For Marie-Cécile Naves, it is “very clearly a law of intimidation”, for the attention of women and caregivers and this risks creating a “breath of fresh air” in which other States could engulf.
In the United States, the Supreme Court on Thursday, September 2 refused to suspend a law in Texas which prohibits abortion after six weeks of pregnancy even in cases of rape or incest. “It is a law very clearly of intimidation at the same time of the women and of the medical personnel and associations”, reacted on franceinfo Marie-Cécile Naves, director of research at the Institute of international and strategic relations. According to her, “it is likely” that this decision creates a “breath of fresh air” and that other states follow in Texas’ footsteps.
franceinfo: Are you surprised by this decision?
Marie-Cécile Naves: It is important to specify that the Supreme Court does not rule on the constitutionality of the law and does not rule on the merits. No doubt she will have to do it one day, but she decides on the procedure. It raises complex and novel procedural issues which it does not wish to resolve. Nevertheless, of course, in a context of very strong political and political polarization in the United States, and including within the Supreme Court, it is difficult to completely separate questions of substance from questions of form.
“It’s a five-to-four vote, meaning that all the judges considered conservative did not vote together.”
President John Roberts, who is careful not to make the Supreme Court an ideological instrument, voted with the progressive judges. The State of Texas, which is under the influence of extremely powerful, extremely knowledgeable, extremely inventive anti-abortion activists, framed the law so that it is not for the authorities to enforce this text, but exclusively for the authorities. citizens. And this is what the Supreme Court refuses to rule on, not on the substance.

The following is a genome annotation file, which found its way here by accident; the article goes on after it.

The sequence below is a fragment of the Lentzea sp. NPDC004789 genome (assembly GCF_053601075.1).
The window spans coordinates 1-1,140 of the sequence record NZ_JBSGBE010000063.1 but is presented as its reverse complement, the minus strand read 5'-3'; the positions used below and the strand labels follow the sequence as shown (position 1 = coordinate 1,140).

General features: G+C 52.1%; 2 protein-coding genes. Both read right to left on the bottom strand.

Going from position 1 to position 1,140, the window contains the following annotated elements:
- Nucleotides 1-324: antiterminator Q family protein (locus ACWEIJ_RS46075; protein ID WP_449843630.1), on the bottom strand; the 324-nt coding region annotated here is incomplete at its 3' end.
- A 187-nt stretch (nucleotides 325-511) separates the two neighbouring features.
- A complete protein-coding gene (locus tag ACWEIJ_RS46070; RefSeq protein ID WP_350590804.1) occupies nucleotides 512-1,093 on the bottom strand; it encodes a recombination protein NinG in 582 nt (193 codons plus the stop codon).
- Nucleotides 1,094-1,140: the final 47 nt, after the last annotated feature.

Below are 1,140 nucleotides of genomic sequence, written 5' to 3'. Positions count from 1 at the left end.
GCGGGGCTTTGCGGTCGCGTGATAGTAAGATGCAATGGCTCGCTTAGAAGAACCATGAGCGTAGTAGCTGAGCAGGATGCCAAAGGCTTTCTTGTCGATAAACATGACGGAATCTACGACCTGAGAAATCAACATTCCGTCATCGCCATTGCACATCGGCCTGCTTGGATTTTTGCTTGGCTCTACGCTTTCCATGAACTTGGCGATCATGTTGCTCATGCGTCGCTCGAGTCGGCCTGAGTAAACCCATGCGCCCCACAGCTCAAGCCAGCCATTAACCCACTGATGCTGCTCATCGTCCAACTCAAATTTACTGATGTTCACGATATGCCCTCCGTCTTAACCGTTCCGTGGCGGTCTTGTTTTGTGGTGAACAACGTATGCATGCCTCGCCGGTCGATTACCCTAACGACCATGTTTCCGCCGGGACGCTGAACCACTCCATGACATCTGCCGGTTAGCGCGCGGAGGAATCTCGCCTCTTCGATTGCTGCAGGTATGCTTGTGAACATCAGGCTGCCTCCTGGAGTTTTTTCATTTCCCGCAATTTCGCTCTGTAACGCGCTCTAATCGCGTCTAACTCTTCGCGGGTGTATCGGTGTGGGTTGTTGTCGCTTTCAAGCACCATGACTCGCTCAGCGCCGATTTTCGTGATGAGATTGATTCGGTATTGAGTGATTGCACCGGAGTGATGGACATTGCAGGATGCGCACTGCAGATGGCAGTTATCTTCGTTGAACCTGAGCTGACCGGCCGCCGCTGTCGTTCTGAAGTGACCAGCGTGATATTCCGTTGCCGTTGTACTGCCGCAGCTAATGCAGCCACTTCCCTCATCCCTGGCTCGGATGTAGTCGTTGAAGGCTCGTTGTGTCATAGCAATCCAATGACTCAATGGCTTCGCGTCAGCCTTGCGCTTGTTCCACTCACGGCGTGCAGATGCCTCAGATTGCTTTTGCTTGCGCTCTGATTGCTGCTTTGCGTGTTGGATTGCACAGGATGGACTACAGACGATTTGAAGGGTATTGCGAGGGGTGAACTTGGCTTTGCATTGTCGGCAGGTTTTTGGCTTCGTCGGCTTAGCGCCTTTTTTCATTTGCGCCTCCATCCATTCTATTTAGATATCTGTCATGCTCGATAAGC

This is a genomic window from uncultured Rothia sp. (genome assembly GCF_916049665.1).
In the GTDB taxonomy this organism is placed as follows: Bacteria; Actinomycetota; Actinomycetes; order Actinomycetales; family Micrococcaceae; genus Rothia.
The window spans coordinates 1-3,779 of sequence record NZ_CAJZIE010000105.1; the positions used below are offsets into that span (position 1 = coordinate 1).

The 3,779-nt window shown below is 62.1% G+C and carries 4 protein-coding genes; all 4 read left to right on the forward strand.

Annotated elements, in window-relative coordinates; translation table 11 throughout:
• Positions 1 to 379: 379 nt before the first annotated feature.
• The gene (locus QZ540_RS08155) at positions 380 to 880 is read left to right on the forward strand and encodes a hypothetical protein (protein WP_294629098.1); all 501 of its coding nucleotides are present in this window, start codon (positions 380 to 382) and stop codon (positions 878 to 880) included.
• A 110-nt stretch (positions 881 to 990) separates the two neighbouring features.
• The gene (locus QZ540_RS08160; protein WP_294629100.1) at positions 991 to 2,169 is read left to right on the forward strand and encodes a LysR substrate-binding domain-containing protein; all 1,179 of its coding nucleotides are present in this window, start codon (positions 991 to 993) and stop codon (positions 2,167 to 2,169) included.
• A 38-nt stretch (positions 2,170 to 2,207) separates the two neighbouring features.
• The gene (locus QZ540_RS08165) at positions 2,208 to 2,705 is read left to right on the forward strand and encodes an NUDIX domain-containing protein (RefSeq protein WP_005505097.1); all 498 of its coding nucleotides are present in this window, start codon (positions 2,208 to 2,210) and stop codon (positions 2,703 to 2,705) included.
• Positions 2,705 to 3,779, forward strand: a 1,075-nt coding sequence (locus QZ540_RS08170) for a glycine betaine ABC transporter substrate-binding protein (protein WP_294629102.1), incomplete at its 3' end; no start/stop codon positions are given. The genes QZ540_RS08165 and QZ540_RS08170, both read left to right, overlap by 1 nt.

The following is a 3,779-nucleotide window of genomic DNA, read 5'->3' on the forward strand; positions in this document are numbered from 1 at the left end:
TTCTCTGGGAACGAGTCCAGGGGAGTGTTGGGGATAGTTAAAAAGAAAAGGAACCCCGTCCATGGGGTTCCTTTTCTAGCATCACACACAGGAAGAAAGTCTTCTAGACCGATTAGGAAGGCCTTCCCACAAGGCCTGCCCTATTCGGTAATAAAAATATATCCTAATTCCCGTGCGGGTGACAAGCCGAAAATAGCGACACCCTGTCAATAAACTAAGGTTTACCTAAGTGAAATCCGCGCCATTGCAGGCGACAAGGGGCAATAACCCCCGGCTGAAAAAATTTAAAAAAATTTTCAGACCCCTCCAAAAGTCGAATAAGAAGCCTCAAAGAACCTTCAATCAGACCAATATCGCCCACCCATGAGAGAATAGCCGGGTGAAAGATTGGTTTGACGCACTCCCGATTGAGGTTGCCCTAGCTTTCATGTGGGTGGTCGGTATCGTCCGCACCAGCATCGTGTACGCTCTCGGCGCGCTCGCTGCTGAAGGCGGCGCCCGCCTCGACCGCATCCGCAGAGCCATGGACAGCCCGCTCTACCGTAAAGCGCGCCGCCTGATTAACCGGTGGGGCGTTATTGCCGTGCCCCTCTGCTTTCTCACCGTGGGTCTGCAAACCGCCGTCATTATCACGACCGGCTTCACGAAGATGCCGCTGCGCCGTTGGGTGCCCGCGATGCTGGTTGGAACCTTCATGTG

Do you think other states are following Texas?
It’s very likely. It gives a call for air, it gives a dynamic. It is a law very clearly of intimidation, at the same time of the women and of the medical personnel, of the associations. This means that today the rights are not the same for women across the United States. In other words, they are not sufficiently protected. The Supreme Court today has a very strong conservative majority, with three ultra-conservative judges appointed by Donald Trump. But this is part of a longer history since the Reagan years, with a surge in conservative America after the 1970s, of advancements in women’s rights. Then there were the George W. Bush years, which again struck a blow against the freedom of women to dispose of their bodies.
What is the position of public opinion?
It is mostly in favor of free choice. More than 50% of Americans are in favor of free choice, especially among the younger generations, but not only. On the other hand, there are very strong identity tensions and conservative tensions in some of the American states. It is important to note that other states, such as California for example, and others, have strengthened their local laws to further protect women’s access to abortion.
“We are in an America that is very divided on this subject, but more on the side of elected officials than on the side of the population, whose dynamics are more in favor of the freedom of women, to choose.”
Could abortion be banned in the United States?
It’s entirely possible. It is difficult to see in the coming months that the 1973 Supreme Court ruling will be completely overturned. On the other hand, weakening it by giving more leeway to the federated states, on the side of the Supreme Court in particular, to do what they want, is a bit like what is happening in Texas. There is a Supreme Court ruling also expected on a Mississippi law drastically restricting abortion in the coming months. But there is still a case law which, in particular, prohibits the federated states from placing what is called an excessive burden on women in their access to abortion. So there are legal loopholes.